Show Summary Details

Page of

PRINTED FROM OXFORD HANDBOOKS ONLINE ( © Oxford University Press, 2018. All Rights Reserved. Under the terms of the licence agreement, an individual user may print out a PDF of a single chapter of a title in Oxford Handbooks Online for personal use (for details see Privacy Policy and Legal Notice).

date: 30 July 2021

Abstract and Keywords

The goal of this article is to explore some fundamental assumptions underlying subjective measures of well-being, as compared to more traditional economic measures. Its main thesis is that psychologists and economists have sharply different philosophical commitments, a fact that is seldom made explicit. Although it is perfectly reasonable for social and behavioral scientists to be wary of spending too much time thinking about the philosophical foundations of their enterprise, there are moments when it is eminently useful to do so. In this case, this article maintains, there is good reason to attend to these foundations, since they are directly relevant to the assessment of the various measures. A better grasp of fundamental commitments, this article argues, goes a long way toward explaining why psychologists' and economists' efforts to measure welfare or well-being are so different, and why there is relatively little fruitful communication and collaboration across fields.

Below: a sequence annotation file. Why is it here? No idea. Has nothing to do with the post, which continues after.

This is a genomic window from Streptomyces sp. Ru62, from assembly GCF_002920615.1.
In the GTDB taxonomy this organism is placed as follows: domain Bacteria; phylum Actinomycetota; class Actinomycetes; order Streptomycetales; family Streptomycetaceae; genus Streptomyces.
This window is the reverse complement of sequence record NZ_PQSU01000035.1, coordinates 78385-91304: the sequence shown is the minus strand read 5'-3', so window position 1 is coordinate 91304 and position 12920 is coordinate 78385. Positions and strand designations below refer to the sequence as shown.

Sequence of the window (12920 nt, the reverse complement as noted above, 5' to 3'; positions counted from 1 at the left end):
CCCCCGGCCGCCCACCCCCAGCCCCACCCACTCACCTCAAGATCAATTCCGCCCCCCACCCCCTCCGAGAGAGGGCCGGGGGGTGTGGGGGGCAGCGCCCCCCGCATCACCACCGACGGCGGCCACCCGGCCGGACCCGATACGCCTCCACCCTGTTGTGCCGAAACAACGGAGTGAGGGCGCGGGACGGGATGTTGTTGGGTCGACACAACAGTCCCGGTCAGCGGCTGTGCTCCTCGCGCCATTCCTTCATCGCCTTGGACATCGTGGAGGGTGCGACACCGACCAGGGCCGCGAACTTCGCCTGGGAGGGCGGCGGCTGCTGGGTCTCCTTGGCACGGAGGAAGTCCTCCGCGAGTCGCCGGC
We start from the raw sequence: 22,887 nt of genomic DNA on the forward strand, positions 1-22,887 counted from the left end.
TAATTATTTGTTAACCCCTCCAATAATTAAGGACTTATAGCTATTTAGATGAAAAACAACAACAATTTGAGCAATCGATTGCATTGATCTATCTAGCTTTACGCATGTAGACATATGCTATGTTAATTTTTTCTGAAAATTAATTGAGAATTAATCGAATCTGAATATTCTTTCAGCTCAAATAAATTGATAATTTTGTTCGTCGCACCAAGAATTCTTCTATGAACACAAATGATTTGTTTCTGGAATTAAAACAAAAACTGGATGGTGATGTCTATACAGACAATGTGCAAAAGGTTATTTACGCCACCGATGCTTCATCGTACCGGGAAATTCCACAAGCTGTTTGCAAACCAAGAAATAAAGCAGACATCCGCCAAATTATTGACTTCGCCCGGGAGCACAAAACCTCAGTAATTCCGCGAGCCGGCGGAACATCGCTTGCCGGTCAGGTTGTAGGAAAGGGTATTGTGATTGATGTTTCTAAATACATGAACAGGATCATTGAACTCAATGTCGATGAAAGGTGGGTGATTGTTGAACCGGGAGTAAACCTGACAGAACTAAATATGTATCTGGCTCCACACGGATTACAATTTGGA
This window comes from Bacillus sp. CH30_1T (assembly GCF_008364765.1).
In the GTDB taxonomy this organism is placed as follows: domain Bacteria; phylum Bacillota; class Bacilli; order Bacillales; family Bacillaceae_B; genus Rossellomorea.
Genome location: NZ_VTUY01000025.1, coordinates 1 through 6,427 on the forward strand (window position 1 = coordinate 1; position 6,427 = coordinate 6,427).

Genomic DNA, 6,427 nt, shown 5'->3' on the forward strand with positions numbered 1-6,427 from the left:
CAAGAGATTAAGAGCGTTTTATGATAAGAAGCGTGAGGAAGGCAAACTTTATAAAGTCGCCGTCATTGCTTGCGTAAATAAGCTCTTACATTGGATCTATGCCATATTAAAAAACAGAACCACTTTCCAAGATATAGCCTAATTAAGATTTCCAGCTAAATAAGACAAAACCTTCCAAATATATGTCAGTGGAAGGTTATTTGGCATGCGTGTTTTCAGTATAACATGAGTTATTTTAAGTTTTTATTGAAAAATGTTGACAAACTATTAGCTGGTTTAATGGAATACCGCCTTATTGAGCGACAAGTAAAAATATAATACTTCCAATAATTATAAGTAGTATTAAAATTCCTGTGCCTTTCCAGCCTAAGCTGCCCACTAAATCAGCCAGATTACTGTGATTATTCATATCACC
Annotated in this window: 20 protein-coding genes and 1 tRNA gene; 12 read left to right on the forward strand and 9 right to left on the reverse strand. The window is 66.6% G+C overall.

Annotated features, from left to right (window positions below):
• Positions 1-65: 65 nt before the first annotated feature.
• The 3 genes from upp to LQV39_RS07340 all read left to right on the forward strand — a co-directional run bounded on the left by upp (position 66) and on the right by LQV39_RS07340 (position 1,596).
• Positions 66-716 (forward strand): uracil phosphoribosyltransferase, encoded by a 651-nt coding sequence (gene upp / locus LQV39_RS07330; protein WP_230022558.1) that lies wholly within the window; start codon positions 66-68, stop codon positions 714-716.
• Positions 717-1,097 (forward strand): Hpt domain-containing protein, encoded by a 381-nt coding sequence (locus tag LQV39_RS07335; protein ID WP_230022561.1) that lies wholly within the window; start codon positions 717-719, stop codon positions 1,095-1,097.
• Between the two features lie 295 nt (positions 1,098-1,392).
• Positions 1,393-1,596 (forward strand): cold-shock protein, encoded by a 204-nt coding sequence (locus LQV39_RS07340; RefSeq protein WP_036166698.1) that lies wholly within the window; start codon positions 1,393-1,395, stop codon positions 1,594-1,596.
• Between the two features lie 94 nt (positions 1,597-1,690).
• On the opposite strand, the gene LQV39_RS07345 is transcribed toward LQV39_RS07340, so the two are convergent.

Keywords: economic measures, psychologists, economists, behavioral scientists, communication

Access to the complete content on Oxford Handbooks Online requires a subscription or purchase. Public users are able to search the site and view the abstracts and keywords for each book and chapter without a subscription.

Please subscribe or login to access full text content.

If you have purchased a print title that contains an access token, please see the token for information about how to register your code.

For questions on access or troubleshooting, please check our FAQs, and if you can''t find the answer there, please contact us.